More than one million of the 4.5 million pet dogs in the U.S. that get cancer this year will be brought to the vet by their owners for treatment. Fortunately, as new human therapies for cancer have opened up, expanded treatment options for our four-pawed friends have, too.
“Pet owners are very motivated to have their dogs in clinical trials as long as the therapy is something that they think is appropriate for the dogs,” said director of Duke Cancer Institute Michael Kastan, MD, PhD. “In the era of cytotoxic therapy it wasn’t so common to share therapies between humans and canines, but in this new era of targeted therapies and immunotherapies, there’s a real opportunity to develop drugs that benefit both patient populations.”
Kastan and colleagues at Duke Cancer Institute and North Carolina State University’s College of Veterinary Medicine saw this potential when they took steps to make their decades-long history in canine comparative oncology collaboration official — creating the Consortium for Canine Comparative Oncology (c3o). That was more than three years ago.
Last Friday, the consortium held their Third Annual Symposium; drawing about 170 scientists, physicians, veterinarians, National Cancer Institute, industry and philanthropic representatives to the Durham Convention Center.
“It’s quite appropriate that it’s the year of the dog,” said Kastan, kicking off the symposium by referencing the fortuitous connection between this year’s Chinese zodiac animal and the topic at hand. “We’re going to really try to take full advantage of that fact in driving this collaboration and the national collaboration forward.”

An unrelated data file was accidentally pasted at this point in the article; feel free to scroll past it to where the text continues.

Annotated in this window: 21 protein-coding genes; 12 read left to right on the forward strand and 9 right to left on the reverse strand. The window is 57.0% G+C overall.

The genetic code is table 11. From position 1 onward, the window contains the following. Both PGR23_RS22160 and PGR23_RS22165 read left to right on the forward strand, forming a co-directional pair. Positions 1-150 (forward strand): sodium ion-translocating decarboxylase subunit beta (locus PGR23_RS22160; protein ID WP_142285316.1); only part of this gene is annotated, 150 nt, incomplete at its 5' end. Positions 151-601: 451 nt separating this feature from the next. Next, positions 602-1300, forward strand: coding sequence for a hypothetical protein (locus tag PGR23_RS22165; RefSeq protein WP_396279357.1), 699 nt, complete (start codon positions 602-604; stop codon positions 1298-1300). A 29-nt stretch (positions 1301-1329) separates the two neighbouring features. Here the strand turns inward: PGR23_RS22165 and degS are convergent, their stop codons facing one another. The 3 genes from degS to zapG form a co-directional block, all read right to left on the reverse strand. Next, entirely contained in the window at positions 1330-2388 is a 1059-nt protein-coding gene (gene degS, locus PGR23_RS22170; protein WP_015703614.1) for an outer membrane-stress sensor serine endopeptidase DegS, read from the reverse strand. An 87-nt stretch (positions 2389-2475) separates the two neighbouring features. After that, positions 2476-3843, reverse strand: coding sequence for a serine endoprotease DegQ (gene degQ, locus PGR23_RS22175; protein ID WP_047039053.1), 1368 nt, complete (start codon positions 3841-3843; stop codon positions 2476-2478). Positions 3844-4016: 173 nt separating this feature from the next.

As is traditional, the previous year’s c3o pilot project grantees — each with a co-principal investigator from both DCI and NC State — presented their work at the symposium.
Researchers from both institutions have worked together to advance the understanding of the biology of cancer, how cancers form, the environmental influences that lead to cancer development, and the genetic susceptibility properties that lead to tumor development in both species. Canine tumors have a lot of similarities with human tumors, much more so than do mice.
Chair of the Department of Biomedical Engineering at Duke Ashutosh Chilkoti, PhD, and NC State veterinarian Steven Suter, VMD, MS, PhD, benefited from two successive grants from the consortium (in 2016 and 2017) for pilot projects by their group testing a new formulation (CP-DOX) of an old chemotherapy drug (doxorubicin) for treating dogs with high-grade B-cell lymphoma. They were the first to present their latest work.
Next up, Duke orthopedic surgical oncologist William Eward, MD, DVM, gave an update on his project (with co-PI North Carolina State University canine cancer geneticist Matthew Breen, PhD) — “A Mouse to Dog to Human (MDH) Drug Discovery Pipeline” for the treatment of osteosarcoma, using patient-derived xenografts.
Their team is in the process of testing more than 100 FDA-approved cancer drugs on human and canine cell lines and conducting cross-species genomic analysis, and have so far identified several potential new therapies.